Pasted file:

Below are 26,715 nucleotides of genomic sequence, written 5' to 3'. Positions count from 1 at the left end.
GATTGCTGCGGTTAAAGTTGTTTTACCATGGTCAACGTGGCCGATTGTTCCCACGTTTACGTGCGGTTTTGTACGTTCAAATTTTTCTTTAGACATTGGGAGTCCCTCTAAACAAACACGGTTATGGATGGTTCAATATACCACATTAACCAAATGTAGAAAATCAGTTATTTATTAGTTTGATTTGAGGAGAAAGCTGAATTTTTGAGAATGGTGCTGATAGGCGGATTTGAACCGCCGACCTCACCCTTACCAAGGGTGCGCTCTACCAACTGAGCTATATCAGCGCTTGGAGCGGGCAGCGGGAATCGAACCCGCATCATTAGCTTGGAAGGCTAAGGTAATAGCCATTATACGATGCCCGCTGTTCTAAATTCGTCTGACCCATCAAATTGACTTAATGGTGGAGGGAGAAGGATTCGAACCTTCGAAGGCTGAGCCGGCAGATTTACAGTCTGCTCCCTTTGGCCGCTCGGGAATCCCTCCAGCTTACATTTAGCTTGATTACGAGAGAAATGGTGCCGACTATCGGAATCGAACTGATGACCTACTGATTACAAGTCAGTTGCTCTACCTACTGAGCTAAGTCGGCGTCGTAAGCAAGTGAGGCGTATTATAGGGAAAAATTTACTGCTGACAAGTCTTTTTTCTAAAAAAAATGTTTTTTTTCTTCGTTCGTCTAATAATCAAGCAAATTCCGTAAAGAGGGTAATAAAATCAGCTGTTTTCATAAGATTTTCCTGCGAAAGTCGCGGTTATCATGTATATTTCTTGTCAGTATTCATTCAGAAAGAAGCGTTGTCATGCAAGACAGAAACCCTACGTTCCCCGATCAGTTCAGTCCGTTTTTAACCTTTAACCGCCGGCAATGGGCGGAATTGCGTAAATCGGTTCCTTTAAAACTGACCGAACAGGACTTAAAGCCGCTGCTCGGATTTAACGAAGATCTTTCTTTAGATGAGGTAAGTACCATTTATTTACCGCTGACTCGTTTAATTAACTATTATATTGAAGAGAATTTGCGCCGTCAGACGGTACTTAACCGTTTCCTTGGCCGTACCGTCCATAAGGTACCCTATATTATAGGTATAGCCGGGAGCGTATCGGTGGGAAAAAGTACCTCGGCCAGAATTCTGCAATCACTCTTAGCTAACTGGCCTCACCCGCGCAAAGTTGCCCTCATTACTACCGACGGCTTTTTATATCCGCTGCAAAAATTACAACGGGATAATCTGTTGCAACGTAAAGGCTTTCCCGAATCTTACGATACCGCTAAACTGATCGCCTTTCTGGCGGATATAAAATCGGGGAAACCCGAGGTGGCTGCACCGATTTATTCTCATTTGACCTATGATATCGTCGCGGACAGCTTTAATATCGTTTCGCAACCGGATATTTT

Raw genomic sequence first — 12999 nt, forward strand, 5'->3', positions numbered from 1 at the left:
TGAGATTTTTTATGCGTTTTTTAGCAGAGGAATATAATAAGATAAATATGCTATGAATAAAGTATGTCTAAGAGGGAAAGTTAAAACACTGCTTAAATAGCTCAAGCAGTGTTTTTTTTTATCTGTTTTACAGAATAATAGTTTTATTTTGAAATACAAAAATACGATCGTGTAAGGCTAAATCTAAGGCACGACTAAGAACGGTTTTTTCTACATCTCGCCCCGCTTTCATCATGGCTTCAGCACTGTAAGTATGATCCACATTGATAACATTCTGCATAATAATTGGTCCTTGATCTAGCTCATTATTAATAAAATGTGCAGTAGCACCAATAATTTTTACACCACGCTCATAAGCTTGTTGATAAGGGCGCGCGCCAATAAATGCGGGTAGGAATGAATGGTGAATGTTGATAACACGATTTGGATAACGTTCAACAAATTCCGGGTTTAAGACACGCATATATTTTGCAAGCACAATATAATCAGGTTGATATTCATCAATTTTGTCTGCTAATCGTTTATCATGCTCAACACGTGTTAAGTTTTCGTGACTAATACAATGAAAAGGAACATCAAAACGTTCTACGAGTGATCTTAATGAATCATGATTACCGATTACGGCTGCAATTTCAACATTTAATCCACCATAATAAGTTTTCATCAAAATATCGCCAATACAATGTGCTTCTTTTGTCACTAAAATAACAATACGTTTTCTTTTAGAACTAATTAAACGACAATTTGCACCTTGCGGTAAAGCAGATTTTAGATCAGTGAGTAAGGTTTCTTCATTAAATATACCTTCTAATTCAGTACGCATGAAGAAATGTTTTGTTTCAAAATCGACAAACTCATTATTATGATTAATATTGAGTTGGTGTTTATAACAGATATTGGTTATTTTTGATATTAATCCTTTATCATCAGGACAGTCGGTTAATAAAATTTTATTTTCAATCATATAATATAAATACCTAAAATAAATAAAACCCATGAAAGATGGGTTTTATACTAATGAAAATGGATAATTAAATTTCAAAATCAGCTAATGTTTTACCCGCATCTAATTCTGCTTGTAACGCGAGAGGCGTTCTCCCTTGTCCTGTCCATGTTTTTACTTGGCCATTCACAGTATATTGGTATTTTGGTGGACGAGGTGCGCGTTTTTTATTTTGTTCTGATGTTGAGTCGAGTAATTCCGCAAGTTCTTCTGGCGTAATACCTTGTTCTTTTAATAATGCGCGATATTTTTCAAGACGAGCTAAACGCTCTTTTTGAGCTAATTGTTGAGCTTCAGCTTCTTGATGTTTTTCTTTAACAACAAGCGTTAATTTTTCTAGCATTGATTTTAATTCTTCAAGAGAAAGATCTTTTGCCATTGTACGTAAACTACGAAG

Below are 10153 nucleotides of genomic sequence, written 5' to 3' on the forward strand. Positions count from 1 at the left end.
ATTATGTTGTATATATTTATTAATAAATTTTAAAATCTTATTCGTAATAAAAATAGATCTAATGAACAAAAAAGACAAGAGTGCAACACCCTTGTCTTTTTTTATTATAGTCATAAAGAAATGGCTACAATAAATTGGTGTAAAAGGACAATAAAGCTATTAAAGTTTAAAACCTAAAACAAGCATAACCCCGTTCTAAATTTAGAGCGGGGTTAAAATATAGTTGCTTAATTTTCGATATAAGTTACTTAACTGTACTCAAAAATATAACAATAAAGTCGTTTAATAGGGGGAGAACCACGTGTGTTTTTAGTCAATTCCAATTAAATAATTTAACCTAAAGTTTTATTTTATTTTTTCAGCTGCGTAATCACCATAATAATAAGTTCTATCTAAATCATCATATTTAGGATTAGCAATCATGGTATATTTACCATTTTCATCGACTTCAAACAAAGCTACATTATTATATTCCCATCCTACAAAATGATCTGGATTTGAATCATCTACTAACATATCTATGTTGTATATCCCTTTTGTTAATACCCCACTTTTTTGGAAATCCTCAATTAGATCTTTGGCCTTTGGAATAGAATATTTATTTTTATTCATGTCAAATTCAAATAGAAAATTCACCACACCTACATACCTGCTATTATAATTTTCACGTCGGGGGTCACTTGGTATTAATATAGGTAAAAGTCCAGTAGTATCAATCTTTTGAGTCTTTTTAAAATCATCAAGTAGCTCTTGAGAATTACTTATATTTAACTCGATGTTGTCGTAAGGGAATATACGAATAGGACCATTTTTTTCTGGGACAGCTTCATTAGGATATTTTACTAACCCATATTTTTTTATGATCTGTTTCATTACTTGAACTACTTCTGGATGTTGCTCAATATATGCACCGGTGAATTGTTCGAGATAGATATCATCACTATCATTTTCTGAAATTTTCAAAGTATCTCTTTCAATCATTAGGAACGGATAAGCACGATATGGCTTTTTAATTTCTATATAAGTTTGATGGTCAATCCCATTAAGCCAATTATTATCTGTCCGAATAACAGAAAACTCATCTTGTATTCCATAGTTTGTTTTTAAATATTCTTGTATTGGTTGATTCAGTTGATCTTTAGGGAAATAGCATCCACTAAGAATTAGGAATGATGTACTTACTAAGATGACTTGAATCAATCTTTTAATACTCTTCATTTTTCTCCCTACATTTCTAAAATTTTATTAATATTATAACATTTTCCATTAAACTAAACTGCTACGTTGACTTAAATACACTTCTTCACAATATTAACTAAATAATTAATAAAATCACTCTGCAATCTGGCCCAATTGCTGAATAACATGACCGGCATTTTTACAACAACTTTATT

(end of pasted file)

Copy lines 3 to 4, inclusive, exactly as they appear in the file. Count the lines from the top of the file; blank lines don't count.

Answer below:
Raw genomic sequence first — 12999 nt, forward strand, 5'->3', positions numbered from 1 at the left:
TGAGATTTTTTATGCGTTTTTTAGCAGAGGAATATAATAAGATAAATATGCTATGAATAAAGTATGTCTAAGAGGGAAAGTTAAAACACTGCTTAAATAGCTCAAGCAGTGTTTTTTTTTATCTGTTTTACAGAATAATAGTTTTATTTTGAAATACAAAAATACGATCGTGTAAGGCTAAATCTAAGGCACGACTAAGAACGGTTTTTTCTACATCTCGCCCCGCTTTCATCATGGCTTCAGCACTGTAAGTATGATCCACATTGATAACATTCTGCATAATAATTGGTCCTTGATCTAGCTCATTATTAATAAAATGTGCAGTAGCACCAATAATTTTTACACCACGCTCATAAGCTTGTTGATAAGGGCGCGCGCCAATAAATGCGGGTAGGAATGAATGGTGAATGTTGATAACACGATTTGGATAACGTTCAACAAATTCCGGGTTTAAGACACGCATATATTTTGCAAGCACAATATAATCAGGTTGATATTCATCAATTTTGTCTGCTAATCGTTTATCATGCTCAACACGTGTTAAGTTTTCGTGACTAATACAATGAAAAGGAACATCAAAACGTTCTACGAGTGATCTTAATGAATCATGATTACCGATTACGGCTGCAATTTCAACATTTAATCCACCATAATAAGTTTTCATCAAAATATCGCCAATACAATGTGCTTCTTTTGTCACTAAAATAACAATACGTTTTCTTTTAGAACTAATTAAACGACAATTTGCACCTTGCGGTAAAGCAGATTTTAGATCAGTGAGTAAGGTTTCTTCATTAAATATACCTTCTAATTCAGTACGCATGAAGAAATGTTTTGTTTCAAAATCGACAAACTCATTATTATGATTAATATTGAGTTGGTGTTTATAACAGATATTGGTTATTTTTGATATTAATCCTTTATCATCAGGACAGTCGGTTAATAAAATTTTATTTTCAATCATATAATATAAATACCTAAAATAAATAAAACCCATGAAAGATGGGTTTTATACTAATGAAAATGGATAATTAAATTTCAAAATCAGCTAATGTTTTACCCGCATCTAATTCTGCTTGTAACGCGAGAGGCGTTCTCCCTTGTCCTGTCCATGTTTTTACTTGGCCATTCACAGTATATTGGTATTTTGGTGGACGAGGTGCGCGTTTTTTATTTTGTTCTGATGTTGAGTCGAGTAATTCCGCAAGTTCTTCTGGCGTAATACCTTGTTCTTTTAATAATGCGCGATATTTTTCAAGACGAGCTAAACGCTCTTTTTGAGCTAATTGTTGAGCTTCAGCTTCTTGATGTTTTTCTTTAACAACAAGCGTTAATTTTTCTAGCATTGATTTTAATTCTTCAAGAGAAAGATCTTTTGCCATTGTACGTAAACTACGAAG